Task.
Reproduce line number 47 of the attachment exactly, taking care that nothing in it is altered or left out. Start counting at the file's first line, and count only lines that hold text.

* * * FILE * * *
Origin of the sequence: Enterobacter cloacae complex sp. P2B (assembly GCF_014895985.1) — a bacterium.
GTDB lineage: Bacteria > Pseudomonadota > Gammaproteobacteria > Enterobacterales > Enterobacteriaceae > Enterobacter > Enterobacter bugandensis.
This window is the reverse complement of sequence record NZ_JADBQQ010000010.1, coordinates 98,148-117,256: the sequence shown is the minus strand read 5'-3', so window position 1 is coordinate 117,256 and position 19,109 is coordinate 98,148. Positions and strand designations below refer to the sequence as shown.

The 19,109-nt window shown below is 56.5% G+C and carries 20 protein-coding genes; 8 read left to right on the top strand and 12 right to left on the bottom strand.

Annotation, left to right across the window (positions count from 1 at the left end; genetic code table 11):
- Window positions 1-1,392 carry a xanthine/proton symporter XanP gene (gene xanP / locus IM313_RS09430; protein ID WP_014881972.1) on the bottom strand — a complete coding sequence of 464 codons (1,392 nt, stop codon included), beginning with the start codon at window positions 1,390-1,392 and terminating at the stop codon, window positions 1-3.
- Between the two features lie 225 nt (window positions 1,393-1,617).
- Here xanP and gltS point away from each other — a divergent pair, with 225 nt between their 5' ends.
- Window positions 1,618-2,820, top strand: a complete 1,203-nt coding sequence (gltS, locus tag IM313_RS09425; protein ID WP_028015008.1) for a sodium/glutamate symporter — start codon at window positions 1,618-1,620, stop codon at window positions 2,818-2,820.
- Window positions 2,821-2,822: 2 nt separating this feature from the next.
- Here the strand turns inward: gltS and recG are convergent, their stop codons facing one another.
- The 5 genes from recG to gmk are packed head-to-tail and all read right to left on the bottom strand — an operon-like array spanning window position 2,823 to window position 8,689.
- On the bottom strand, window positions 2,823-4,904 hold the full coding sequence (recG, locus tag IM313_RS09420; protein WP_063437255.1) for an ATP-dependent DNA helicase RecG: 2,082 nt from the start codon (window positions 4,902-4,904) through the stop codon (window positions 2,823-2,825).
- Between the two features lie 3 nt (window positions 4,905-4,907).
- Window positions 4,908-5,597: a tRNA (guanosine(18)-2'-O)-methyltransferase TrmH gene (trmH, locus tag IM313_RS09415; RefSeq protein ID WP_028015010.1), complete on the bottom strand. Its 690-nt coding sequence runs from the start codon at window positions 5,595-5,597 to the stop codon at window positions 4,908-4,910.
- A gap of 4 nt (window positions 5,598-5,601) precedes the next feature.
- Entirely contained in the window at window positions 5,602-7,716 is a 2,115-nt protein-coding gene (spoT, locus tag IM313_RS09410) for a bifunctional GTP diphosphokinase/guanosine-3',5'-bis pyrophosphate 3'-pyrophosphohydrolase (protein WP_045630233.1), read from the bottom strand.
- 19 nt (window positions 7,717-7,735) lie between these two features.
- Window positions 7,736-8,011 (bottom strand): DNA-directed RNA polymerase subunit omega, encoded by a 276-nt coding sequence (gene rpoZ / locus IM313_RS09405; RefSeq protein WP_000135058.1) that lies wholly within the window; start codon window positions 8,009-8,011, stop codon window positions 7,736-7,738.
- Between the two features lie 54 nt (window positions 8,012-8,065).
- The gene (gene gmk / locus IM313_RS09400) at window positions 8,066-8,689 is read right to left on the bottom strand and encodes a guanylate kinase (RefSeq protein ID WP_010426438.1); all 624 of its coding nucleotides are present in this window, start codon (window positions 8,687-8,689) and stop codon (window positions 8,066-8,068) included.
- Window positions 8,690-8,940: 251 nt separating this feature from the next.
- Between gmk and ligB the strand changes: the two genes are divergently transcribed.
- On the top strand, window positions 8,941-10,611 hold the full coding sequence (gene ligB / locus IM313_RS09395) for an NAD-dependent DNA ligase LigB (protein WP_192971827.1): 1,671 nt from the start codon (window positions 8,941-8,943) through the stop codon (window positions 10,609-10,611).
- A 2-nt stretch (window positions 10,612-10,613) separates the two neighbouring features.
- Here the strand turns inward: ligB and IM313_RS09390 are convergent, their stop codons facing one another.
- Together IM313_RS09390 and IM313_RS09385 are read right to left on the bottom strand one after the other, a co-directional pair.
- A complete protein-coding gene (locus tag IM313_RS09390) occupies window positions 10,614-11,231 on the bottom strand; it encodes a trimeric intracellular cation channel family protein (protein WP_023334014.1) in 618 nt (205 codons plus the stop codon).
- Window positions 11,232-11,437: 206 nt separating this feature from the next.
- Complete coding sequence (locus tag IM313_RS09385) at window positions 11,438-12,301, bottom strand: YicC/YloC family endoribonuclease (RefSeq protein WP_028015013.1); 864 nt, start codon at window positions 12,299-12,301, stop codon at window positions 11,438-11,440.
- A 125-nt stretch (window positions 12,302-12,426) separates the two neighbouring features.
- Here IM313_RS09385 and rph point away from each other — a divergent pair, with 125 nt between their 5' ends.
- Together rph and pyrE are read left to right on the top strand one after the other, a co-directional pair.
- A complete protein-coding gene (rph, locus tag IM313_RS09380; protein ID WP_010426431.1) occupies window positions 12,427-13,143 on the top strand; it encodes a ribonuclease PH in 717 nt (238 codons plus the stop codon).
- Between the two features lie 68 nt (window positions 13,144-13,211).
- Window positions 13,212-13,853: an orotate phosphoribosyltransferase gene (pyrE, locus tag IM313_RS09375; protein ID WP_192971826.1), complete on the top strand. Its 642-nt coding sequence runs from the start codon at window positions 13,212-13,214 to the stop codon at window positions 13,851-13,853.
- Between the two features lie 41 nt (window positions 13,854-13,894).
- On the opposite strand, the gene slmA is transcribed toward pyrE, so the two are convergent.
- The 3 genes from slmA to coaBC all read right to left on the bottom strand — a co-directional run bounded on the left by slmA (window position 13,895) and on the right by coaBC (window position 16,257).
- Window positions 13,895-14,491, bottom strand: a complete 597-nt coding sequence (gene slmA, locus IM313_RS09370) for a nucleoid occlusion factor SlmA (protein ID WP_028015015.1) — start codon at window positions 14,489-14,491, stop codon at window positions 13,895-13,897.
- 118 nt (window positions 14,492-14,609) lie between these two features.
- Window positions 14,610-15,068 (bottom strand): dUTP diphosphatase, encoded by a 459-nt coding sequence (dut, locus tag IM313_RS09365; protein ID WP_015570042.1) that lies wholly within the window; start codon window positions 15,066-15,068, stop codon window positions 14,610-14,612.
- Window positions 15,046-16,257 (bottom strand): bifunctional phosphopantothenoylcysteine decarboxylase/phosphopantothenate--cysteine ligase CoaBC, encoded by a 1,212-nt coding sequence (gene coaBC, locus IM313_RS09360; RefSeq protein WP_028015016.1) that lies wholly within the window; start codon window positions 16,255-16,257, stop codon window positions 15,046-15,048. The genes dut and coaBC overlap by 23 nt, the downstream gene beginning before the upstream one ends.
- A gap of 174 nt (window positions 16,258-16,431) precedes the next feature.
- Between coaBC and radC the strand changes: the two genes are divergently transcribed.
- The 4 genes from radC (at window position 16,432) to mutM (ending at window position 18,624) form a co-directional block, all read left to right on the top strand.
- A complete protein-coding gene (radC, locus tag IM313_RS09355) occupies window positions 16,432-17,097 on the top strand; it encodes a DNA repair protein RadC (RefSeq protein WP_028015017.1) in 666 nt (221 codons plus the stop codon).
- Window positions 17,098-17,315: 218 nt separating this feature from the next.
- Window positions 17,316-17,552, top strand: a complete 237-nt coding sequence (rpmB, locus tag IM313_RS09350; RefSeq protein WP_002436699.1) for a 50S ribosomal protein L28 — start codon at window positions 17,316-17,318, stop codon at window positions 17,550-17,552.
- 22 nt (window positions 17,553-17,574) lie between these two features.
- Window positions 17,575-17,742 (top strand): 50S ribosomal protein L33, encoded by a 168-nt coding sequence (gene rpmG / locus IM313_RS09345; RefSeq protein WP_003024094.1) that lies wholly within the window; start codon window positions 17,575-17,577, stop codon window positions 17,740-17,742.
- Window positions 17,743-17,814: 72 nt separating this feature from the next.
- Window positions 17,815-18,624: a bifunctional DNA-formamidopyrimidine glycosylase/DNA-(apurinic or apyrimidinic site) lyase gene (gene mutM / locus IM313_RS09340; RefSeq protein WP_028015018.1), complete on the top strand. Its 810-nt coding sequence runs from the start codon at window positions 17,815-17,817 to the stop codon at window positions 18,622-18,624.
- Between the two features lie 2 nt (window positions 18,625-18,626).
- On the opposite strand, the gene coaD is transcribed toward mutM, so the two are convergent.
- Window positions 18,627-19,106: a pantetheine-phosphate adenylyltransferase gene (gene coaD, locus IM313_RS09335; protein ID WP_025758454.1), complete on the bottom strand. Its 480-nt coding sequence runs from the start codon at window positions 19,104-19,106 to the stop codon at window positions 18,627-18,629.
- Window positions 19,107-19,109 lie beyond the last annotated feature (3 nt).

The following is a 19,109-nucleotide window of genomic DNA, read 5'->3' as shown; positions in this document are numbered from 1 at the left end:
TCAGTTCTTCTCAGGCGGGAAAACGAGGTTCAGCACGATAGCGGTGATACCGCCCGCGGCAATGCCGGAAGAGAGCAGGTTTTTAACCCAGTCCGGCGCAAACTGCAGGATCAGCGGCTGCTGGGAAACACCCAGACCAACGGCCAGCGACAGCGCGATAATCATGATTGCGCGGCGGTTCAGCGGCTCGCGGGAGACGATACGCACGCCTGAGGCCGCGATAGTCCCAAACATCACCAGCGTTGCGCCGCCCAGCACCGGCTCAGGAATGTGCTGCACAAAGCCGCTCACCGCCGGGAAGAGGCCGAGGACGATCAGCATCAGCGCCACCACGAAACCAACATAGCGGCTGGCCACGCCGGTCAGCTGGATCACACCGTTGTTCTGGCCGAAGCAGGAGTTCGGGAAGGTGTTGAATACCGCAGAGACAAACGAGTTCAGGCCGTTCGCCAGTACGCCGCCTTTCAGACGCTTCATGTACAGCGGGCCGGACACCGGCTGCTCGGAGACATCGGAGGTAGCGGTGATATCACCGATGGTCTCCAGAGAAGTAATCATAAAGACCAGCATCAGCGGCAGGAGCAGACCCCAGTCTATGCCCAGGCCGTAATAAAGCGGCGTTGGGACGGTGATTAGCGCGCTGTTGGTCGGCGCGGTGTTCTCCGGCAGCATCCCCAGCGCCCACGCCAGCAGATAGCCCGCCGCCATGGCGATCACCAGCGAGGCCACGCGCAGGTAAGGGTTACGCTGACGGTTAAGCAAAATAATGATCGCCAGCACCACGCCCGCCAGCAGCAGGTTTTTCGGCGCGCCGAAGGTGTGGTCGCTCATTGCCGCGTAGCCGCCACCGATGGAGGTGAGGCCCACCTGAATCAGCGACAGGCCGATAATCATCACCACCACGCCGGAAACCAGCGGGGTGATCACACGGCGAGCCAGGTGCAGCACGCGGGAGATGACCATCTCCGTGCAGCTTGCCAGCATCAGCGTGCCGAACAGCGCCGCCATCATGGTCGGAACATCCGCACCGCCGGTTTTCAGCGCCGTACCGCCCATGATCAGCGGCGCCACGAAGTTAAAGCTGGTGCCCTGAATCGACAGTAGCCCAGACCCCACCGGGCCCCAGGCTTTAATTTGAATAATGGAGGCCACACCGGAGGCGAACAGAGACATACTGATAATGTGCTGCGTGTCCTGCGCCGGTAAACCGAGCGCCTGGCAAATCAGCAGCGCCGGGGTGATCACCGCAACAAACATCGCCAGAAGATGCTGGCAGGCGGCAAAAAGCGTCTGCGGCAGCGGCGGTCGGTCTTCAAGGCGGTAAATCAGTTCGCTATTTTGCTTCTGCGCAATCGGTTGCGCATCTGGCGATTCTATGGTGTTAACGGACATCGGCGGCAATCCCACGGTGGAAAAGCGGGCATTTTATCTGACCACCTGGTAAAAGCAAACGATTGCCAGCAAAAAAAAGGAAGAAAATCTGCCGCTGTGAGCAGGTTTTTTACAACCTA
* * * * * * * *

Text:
- A complete protein-coding gene (radC, locus tag IM313_RS09355) occupies window positions 16,432-17,097 on the top strand; it encodes a DNA repair protein RadC (RefSeq protein WP_028015017.1) in 666 nt (221 codons plus the stop codon).